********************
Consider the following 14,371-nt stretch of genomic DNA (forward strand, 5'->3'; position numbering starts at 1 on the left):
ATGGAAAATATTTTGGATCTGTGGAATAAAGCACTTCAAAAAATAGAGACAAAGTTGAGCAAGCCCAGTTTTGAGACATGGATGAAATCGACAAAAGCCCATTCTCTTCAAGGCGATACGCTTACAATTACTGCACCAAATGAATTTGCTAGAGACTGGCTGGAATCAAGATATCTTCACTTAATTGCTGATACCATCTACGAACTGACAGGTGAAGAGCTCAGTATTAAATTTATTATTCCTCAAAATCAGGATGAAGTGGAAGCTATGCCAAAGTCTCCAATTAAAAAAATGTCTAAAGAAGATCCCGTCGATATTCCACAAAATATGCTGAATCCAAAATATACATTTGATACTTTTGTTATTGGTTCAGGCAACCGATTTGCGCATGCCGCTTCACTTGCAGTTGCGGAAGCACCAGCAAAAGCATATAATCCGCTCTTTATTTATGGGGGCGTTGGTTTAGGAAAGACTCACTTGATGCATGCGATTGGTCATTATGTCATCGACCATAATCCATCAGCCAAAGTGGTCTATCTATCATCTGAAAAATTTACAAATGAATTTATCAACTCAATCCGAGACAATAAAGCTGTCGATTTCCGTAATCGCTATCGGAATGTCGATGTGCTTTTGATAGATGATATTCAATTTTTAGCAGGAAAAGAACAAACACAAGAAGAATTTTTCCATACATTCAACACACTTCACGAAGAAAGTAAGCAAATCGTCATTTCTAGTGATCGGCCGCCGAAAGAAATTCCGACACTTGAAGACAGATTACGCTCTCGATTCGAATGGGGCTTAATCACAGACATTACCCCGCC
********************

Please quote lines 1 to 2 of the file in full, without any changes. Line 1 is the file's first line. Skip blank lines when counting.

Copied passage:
Consider the following 14,371-nt stretch of genomic DNA (forward strand, 5'->3'; position numbering starts at 1 on the left):
ATGGAAAATATTTTGGATCTGTGGAATAAAGCACTTCAAAAAATAGAGACAAAGTTGAGCAAGCCCAGTTTTGAGACATGGATGAAATCGACAAAAGCCCATTCTCTTCAAGGCGATACGCTTACAATTACTGCACCAAATGAATTTGCTAGAGACTGGCTGGAATCAAGATATCTTCACTTAATTGCTGATACCATCTACGAACTGACAGGTGAAGAGCTCAGTATTAAATTTATTATTCCTCAAAATCAGGATGAAGTGGAAGCTATGCCAAAGTCTCCAATTAAAAAAATGTCTAAAGAAGATCCCGTCGATATTCCACAAAATATGCTGAATCCAAAATATACATTTGATACTTTTGTTATTGGTTCAGGCAACCGATTTGCGCATGCCGCTTCACTTGCAGTTGCGGAAGCACCAGCAAAAGCATATAATCCGCTCTTTATTTATGGGGGCGTTGGTTTAGGAAAGACTCACTTGATGCATGCGATTGGTCATTATGTCATCGACCATAATCCATCAGCCAAAGTGGTCTATCTATCATCTGAAAAATTTACAAATGAATTTATCAACTCAATCCGAGACAATAAAGCTGTCGATTTCCGTAATCGCTATCGGAATGTCGATGTGCTTTTGATAGATGATATTCAATTTTTAGCAGGAAAAGAACAAACACAAGAAGAATTTTTCCATACATTCAACACACTTCACGAAGAAAGTAAGCAAATCGTCATTTCTAGTGATCGGCCGCCGAAAGAAATTCCGACACTTGAAGACAGATTACGCTCTCGATTCGAATGGGGCTTAATCACAGACATTACCCCGCC